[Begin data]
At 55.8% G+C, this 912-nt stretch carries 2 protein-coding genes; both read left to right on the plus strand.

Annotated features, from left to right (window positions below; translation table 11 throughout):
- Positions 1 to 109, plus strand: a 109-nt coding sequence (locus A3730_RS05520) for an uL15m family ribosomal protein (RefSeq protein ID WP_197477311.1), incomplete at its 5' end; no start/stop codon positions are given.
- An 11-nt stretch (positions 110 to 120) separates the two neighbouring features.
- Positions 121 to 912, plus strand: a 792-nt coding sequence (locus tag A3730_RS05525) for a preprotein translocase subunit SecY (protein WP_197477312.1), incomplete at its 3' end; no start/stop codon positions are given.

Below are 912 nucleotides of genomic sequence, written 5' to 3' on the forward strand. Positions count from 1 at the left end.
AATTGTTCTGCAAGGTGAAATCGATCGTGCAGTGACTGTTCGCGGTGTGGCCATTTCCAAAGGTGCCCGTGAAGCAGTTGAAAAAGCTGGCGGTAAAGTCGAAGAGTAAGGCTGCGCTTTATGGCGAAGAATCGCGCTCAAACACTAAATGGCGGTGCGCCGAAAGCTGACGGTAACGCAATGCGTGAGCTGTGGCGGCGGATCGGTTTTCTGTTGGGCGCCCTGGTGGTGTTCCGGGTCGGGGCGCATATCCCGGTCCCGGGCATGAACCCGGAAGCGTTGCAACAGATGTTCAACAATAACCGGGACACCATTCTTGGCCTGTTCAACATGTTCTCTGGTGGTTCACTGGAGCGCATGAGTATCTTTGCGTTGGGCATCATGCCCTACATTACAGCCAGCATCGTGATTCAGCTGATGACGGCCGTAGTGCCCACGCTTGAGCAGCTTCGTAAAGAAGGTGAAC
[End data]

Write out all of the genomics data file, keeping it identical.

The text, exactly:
At 55.8% G+C, this 912-nt stretch carries 2 protein-coding genes; both read left to right on the plus strand.

Annotated features, from left to right (window positions below; translation table 11 throughout):
- Positions 1 to 109, plus strand: a 109-nt coding sequence (locus A3730_RS05520) for an uL15m family ribosomal protein (RefSeq protein ID WP_197477311.1), incomplete at its 5' end; no start/stop codon positions are given.
- An 11-nt stretch (positions 110 to 120) separates the two neighbouring features.
- Positions 121 to 912, plus strand: a 792-nt coding sequence (locus tag A3730_RS05525) for a preprotein translocase subunit SecY (protein WP_197477312.1), incomplete at its 3' end; no start/stop codon positions are given.

Below are 912 nucleotides of genomic sequence, written 5' to 3' on the forward strand. Positions count from 1 at the left end.
AATTGTTCTGCAAGGTGAAATCGATCGTGCAGTGACTGTTCGCGGTGTGGCCATTTCCAAAGGTGCCCGTGAAGCAGTTGAAAAAGCTGGCGGTAAAGTCGAAGAGTAAGGCTGCGCTTTATGGCGAAGAATCGCGCTCAAACACTAAATGGCGGTGCGCCGAAAGCTGACGGTAACGCAATGCGTGAGCTGTGGCGGCGGATCGGTTTTCTGTTGGGCGCCCTGGTGGTGTTCCGGGTCGGGGCGCATATCCCGGTCCCGGGCATGAACCCGGAAGCGTTGCAACAGATGTTCAACAATAACCGGGACACCATTCTTGGCCTGTTCAACATGTTCTCTGGTGGTTCACTGGAGCGCATGAGTATCTTTGCGTTGGGCATCATGCCCTACATTACAGCCAGCATCGTGATTCAGCTGATGACGGCCGTAGTGCCCACGCTTGAGCAGCTTCGTAAAGAAGGTGAAC